Mothers are like football coaches. Both spend a lot of time saying the obvious. Coaches spend whole careers telling athletes to "keep your eyes on the ball" and "be alert" and to quit nursing minor injuries by lounging in the whirlpool because "you can't help the club in the tub." Mothers spend whole careers telling their children, "Do your homework, make sure you behave and get home early." Mothers and coaches also fib, of course. Coaches say, "If you work hard, you'll be a winner"; mothers say, "This Merthiolate won't sting."
Our pick as Sports Mother of the Week is Clarice Gerald, mother of Ohio State Quarterback Rod Gerald. True, she has always told Rod to mind his studies, his manners and his hours. And he has, pretty much, if your definition of compliance is broad enough. But along with the obvious instructions, she has over the years urged on him more significant advice: "If you make three people happy, one of them is bound to be you."
Last Saturday, Gerald made three, yea, more likely three million, people happy—and he was one of them. For the 19-year-old from Dallas was instrumental in giving Ohio State a hectic 12-7 win over a good, young Penn State team.
It was not all that obvious during the generally misty and foggy day in University Park that visiting Ohio State would be able to win; it was not especially obvious how well Gerald was playing; it wasn't obvious what the classic struggle meant to two coaching titans of collegiate football, Penn State's calm, candid and outgoing Joe Paterno and OSU's irascible, erratic and devious Woody Hayes.
Later it all became clearer, and the implications for the season are, well, obvious. It's certainly no fib that Ohio State showed it is a certified powerhouse that should flick off Missouri Saturday while thinking ahead to the Revenge Bowl it will host Oct. 2 when UCLA comes to Columbus. UCLA was the team that made Woody so mad he wouldn't even talk about it after the Bruins harassed and ultimately humiliated Ohio State in the Rose Bowl. Assuming Woody gets even with UCLA, the Buckeyes should rip through six Big Ten opponents, each of whom can be identified by tears they already are blinking back. Then, come Nov. 20, the Bucks will host Michigan in what may be the shootout for the national championship, if it doesn't rain on Michigan's parade. All of which is heady stuff for Ohio State, which feared it might be slightly off stride this year because it lost eight starters on offense, including Heisman winner Archie Griffin.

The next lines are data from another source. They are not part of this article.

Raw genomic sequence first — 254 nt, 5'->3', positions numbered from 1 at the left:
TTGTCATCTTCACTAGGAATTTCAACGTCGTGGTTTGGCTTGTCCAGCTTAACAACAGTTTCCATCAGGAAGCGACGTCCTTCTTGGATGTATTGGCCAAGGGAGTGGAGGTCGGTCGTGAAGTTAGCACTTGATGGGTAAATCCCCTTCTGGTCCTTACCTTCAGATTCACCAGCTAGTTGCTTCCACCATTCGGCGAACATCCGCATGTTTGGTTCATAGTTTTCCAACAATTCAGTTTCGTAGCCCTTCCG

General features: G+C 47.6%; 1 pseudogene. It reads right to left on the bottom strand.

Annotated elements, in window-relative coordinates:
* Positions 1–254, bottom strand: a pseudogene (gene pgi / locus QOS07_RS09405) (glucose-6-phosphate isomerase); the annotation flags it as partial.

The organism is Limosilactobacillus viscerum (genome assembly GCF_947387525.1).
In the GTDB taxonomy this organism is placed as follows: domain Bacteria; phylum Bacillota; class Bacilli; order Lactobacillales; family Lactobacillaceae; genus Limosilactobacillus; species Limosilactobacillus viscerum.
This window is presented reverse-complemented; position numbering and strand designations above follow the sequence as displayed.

Forget it. The new guy on the block, Rod Gerald, and his offensive buddies went to the high pressure well at Penn State, drank deeply and didn't splutter or burp. The Bucks are beautiful. While Gerald didn't set off sparks, he did play his first complete college football game without fumbling or being intercepted (he completed one of three passes), scored one touchdown, participated in the other, recovered somebody else's fumble, read the defenses adequately and earned what passes for high praise from Hayes: "I think he did a pretty good job." Says Gerald, "It's a big inspiration to go into that huddle and see everybody grit-tin' their teeth."
Gerald, heir to the job held by Cornelius Greene, is figured to be on his way to superstardom. Offensive Backfield Coach George Chaump says frail-looking Gerald is quicker and faster than frail-looking Greene was as a sophomore. Says Gerald, "I want to try to stay humble. That's the only way you can receive God's blessings." The son of a Baptist preacher. Rod says his favorite Bible verse is the 23rd Psalm, although when he was sacked for a couple of big first-half losses, he could have wondered about the line that says, "He maketh me to lie down in green pastures..." A change of shoes at halftime helped keep the sophomore upright the rest of the contest.
Rod isn't short for Rodney. His name is Roderic. But nobody has ever called him that. Folks back home who watched him strut his stuff Saturday on the tube know him as "Crow," because, as his mother explains, "Crows get into everything." And despite his emerging national fame, Crow misses the nest. A few days before the Penn State game, he wrote a four-page letter detailing how much he misses his three sisters, three brothers and his parents. His mother misses him; as a memento, she keeps a 10-pound ice pack in the freezer that Rod used in high school to soothe various bumps.
Gerald likely could use the old ice bag this week. The Penn State game was highly reminiscent of last year's struggle, won 17-9 by OSU. The Nittany Lions could have won that one—and this one, too. Indeed, they should have. So how is it that Ohio State got the job done? "You have to understand," says OSU defensive coordinator George Hill, "that all our preparation is to get ready." Which explains everything.
Before the contest, which drew Penn State's largest crowd ever (62,503) to a stadium that is to be enlarged by 16,000 seats at a cost of $4 million by 1978, Paterno was chatting with a few friends. "Our No. 1 concern," he said, getting ready to list two, "is whether we'll be strong enough and quick enough." And a third candidate for No. 1 concern was the kicking game. In the 15-12 opening-game win over Stanford, Matt Bahr missed two field goals and a PAT, but he made one three-pointer, and Paterno said, "How can you be critical of a guy who wins the game?"